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Title: Development of novel functional and degradable materials for use in microstereolithography
Author: Cant, Edward J.
ISNI:       0000 0004 7227 7201
Awarding Body: University of Warwick
Current Institution: University of Warwick
Date of Award: 2017
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The research carried out in this thesis focusses on the development of novel functional and degradable materials for use in Microstereolithography (μSL), a type of additive manufacturing (AM) technology. Chapter 1 provides a background into the μSL technology with regards to key developments and the current state-of -the-art for the μSL apparatus itself in addition to providing an overview of the various types of commercially or non-commercially available materials currently developed for μSL. Chapter 2 describes the current state-of-the-art in terms of four-dimensional (4D) printing materials used within the μSL technology and subsequently focusses on expanding the limited scope of materials currently developed. The previously described poly(ethylene glycol) di-ortho-nitrobenzyl (PEG-oNB) ester molecule is successfully synthesised. Upon optimisation of a PEG-oNB containing resin, the material was found to be capable of solidifying to a defined two dimensional (2D) shape utilising one wavelength of light in the μSL apparatus and subsequently able to undergo photodegradation upon controlled exposure by a secondary wavelength of light thereby exemplifying a fourth dimension. In chapter 3, a library of previously described and novel malate based monomers with various functionality are synthesised and subsequently polymerised by step-growth polymerisation either in bulk or in solution to form short chain homopolymers. Copolymerisations carried out in bulk are shown to form polymers with the desired alkene bearing functionality required for cross-linking via radical thiol-ene coupling and the Poly(EtMa-co-BuMa) copolymer is successfully functionalised using dodecanethiol demonstrating its potential for use as a material within μSL. Chapter 4 describes the successful application of Poly(EtMa-co-BuMa), as synthesised in chapter 3, within a novel resin composition, containing dibutenyl succinate (DBS) as reactive diluent, that is capable of printing complex 3D architectures within the μSL process. The materials produced demonstrate exemplar degradation via the surface erosion mechanism and consequently exhibit near-zero order release kinetics upon encapsulation of a model small molecule. Furthermore, small alterations of the resin composition allowed for the rate of degradation and release to be tuned whilst applying multiple materials within the same device allows for controlled, temporal release. Chapter 5 concludes the most significant findings of Chapters 2-4 whilst Chapter 6 lists all the experimental protocols and methods used in this thesis.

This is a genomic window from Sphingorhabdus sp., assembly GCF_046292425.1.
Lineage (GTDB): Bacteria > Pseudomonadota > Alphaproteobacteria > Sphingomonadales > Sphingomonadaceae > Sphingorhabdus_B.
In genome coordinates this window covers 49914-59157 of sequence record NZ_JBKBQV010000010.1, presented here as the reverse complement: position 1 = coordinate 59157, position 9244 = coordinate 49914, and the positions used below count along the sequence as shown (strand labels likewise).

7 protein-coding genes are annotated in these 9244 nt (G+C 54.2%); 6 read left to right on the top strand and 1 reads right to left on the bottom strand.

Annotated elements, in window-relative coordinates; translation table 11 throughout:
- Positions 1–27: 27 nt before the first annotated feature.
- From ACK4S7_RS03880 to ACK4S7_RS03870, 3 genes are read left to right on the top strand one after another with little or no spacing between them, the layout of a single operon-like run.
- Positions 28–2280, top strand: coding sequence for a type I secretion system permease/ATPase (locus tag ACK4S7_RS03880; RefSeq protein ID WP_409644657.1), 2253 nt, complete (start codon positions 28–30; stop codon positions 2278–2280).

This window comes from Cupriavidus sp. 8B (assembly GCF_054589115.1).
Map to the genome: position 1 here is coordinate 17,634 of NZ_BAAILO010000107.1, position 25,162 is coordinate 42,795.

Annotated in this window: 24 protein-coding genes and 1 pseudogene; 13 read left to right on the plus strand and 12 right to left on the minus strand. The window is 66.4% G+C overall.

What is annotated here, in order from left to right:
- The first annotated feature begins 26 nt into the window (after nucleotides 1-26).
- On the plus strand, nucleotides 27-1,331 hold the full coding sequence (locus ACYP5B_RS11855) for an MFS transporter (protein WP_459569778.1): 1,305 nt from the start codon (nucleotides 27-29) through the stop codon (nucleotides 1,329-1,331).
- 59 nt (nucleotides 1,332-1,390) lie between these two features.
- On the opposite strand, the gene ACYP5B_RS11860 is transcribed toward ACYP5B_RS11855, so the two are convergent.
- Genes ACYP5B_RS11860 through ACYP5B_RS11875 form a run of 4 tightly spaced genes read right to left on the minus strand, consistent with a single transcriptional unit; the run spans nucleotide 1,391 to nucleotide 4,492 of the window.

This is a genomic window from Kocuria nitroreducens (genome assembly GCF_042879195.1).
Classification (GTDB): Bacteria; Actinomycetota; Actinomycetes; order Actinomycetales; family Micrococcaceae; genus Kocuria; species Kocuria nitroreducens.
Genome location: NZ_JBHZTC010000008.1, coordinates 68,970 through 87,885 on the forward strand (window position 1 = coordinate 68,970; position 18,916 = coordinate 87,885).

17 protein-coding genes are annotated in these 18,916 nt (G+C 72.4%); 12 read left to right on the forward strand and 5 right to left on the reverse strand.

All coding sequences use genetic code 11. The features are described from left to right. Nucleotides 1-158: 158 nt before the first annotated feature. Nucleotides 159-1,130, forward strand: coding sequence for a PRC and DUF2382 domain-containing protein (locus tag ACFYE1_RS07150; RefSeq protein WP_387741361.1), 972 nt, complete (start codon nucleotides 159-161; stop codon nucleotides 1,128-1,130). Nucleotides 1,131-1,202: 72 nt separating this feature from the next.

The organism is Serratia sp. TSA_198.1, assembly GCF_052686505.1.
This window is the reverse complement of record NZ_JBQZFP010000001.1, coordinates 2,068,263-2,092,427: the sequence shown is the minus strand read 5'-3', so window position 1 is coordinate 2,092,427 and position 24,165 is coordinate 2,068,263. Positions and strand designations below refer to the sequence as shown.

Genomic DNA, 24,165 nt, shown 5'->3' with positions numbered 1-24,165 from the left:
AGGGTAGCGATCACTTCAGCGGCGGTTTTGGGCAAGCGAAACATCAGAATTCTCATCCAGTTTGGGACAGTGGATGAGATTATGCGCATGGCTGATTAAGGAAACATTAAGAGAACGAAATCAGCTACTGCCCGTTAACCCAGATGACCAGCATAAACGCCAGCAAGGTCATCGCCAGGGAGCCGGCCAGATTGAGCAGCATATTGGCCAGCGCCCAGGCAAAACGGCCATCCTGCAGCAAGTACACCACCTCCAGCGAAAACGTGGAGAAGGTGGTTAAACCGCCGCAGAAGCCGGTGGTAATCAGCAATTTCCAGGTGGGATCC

Supervisor: Not available Sponsor: Engineering and Physical Sciences Research Council
Qualification Name: Thesis (Ph.D.) Qualification Level: Doctoral
EThOS ID:  DOI: Not available
Keywords: TS Manufactures